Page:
The new owner of the Daily and Sunday Sport has warned it will ‘maintain its policy of cost-cutting’ after display advertising at the titles fell by more than 50 per cent in a year.
In its first full-year results since mobile video company Interactive World merged with Sport Newspapers in September 2007 to form Sport Media Group, the company reported a pre-tax loss of £18.2m in the year ending 31 July 2008 – down from a £5.3m profit in the previous year.
Sport Media Group bought the Sport titles for £50m, and said today that an £18.4m write-down to the purchase price due to deteriorating conditions in the tabloid market had contributed to the loss.
Group turnover in the year to July 2008 rose from £11.4m to £29.4m as a result of the acquisition of the Sport titles and Flip Media, publisher of lads’ mag Front, in April 2008.
About two thirds of the revenue, £20.1m, came from circulation and advertising at the Sport titles. The remainder, about £9.2m, came from adult material distributed via the internet and mobiles.
The company’s move into publishing from mobile content has also had an effect on its profit margins – down from 49.1 per cent in 2007 to 21.9 per cent last year.
Sport Media Group relaunched the Sport titles in April 2008 under the editorial leadership of Barry McIlheney and Loaded founder James Brown.
Pam McVitie was promoted in October last year to be the title’s first-ever female editor after former Cambridge Evening News editor Murray Morse was made editor-in-chief in July of that year.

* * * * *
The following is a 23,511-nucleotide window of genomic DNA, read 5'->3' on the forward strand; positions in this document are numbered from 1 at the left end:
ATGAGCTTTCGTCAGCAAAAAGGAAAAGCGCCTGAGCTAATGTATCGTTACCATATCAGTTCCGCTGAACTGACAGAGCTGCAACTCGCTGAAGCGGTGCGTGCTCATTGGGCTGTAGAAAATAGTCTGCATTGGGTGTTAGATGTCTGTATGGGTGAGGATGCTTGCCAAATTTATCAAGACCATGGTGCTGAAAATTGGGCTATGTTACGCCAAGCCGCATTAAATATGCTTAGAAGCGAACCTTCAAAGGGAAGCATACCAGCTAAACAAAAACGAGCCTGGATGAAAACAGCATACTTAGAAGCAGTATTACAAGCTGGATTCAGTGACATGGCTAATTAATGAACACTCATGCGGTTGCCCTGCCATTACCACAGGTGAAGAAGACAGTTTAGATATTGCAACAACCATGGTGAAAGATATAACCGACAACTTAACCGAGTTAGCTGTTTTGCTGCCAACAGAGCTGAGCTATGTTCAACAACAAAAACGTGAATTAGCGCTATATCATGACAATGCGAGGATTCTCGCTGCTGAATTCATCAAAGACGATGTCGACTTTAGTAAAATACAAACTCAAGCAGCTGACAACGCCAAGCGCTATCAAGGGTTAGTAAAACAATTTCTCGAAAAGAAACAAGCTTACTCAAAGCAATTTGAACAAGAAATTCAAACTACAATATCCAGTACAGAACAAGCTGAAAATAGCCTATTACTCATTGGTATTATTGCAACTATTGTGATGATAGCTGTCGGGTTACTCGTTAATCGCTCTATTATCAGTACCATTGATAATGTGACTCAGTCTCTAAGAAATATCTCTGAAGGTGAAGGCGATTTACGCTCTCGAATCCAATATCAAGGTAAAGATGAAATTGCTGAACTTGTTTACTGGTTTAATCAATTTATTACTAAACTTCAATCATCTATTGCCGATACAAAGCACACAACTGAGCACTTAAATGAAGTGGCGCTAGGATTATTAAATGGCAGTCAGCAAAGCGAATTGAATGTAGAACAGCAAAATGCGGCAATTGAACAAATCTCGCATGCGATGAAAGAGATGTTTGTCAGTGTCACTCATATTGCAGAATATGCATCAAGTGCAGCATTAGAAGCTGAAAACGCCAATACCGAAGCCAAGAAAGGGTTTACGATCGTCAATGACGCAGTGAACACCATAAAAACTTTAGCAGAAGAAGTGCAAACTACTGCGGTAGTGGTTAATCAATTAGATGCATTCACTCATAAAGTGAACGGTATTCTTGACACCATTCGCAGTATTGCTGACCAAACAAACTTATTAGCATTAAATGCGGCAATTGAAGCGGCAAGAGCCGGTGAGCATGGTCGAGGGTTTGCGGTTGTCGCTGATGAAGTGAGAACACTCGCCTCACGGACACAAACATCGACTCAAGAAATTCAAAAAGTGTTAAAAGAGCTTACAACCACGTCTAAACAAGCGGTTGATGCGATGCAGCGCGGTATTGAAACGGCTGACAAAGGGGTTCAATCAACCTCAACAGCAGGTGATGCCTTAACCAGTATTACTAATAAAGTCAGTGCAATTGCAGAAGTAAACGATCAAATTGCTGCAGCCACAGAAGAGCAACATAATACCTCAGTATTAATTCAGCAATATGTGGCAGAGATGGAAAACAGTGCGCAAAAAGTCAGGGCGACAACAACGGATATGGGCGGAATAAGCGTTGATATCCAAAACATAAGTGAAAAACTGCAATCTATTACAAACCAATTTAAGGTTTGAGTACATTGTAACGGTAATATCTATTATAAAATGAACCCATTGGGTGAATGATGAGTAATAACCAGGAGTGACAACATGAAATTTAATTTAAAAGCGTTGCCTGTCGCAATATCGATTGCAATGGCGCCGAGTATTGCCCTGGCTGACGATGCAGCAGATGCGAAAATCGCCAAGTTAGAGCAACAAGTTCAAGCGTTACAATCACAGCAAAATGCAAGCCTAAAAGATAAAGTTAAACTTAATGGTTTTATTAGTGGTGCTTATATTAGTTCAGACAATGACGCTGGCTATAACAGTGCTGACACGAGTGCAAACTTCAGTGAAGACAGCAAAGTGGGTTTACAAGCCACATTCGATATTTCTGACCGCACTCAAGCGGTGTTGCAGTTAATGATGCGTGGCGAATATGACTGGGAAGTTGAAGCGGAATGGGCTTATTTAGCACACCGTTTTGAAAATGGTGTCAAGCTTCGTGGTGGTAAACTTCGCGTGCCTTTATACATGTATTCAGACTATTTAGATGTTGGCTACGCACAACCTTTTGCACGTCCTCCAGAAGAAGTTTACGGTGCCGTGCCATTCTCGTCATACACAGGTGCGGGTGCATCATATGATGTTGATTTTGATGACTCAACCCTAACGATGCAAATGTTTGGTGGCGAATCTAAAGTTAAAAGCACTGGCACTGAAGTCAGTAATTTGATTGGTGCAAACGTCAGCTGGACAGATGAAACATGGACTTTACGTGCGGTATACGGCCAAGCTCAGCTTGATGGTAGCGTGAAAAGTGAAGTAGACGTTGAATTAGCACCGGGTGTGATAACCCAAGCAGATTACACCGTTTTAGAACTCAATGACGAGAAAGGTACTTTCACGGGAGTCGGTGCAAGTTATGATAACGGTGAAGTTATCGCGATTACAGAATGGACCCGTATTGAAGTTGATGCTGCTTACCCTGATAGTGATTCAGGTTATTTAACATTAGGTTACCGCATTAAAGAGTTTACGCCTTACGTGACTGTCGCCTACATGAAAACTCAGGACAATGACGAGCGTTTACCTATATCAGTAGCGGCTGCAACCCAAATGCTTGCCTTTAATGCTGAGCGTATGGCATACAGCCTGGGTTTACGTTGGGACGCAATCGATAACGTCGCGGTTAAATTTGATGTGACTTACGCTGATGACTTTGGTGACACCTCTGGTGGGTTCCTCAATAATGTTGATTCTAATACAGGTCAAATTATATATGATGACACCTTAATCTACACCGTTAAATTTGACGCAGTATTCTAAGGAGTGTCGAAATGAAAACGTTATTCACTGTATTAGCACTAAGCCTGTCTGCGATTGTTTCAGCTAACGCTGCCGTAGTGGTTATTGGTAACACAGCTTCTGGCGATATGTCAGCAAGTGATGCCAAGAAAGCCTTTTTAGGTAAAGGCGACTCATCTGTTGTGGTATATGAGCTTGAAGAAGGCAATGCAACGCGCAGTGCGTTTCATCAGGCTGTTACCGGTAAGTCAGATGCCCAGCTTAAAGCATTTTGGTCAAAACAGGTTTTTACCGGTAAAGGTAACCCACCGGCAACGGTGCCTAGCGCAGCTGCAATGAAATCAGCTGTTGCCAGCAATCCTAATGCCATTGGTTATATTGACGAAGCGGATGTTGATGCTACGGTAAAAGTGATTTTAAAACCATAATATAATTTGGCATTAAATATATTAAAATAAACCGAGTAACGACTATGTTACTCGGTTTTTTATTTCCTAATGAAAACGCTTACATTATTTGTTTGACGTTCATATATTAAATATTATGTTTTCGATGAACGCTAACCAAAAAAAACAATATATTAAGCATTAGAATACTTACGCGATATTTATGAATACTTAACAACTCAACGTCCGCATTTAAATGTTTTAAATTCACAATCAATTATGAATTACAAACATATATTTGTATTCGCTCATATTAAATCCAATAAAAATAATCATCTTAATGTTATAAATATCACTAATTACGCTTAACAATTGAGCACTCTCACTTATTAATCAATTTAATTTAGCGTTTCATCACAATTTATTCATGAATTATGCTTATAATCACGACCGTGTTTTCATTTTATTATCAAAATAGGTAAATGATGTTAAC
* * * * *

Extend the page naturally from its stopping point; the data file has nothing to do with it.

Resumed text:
Chairman David Bailey said he was hopeful that the new editorial direction of the papers would lead to them being stocked in a wider range of shops. Tesco began a trial at a number of its stores last September.
Bailey said the papers were currently being sold in about 39,000 retailers – up from 37,000 at the time of acquisition.
“Prior to acquisition, sales of the Sport newspapers had been falling steadily, there had been a gradual but sustained erosion in the number of retail outlets stocking the titles, content and staffing costs were too high, the products were almost entirely reliant on advertising revenue from the adult industry and the editorial tone and content of the titles was inconsistent and lacking in direction, he said.
“A newspaper is a product that is ‘baked fresh’ each day and, although there have been setbacks on the way, the board is encouraged that the recipe we now have is beginning to gain acceptance and credibility in the market.”
But he added: “Although classified advertising revenues have shown a small increase year on year, the general tabloid market is extremely challenging and display advertising revenues are down by almost half.
“It is clear that the Sport Newspapers business will need to maintain its policy of cost-cutting to ensure a successful year and the achievement of significant turnaround is likely to take longer than planned.”
In November, the Daily Sport sold 77,964 copies in an average day – all at the full rate of 50p.
An official year-on-year comparison from ABC is not available, but Sport Media Group said the figure represented a fall of 30 per cent since it bought the title in September 2007.
The Sunday Sport, which has an 80p cover price, sold 76,009 copies – down 16 per cent year on year.
But Bailey said that although the drop in circulation had “obviously adversely impacted revenues”, it also allowed the company to save about £1.6m a year in printing and distribution costs.
The Daily Sport “soft-launched” its new website in November, and the group said a number of projects were in the pipeline to “develop this revenue stream”.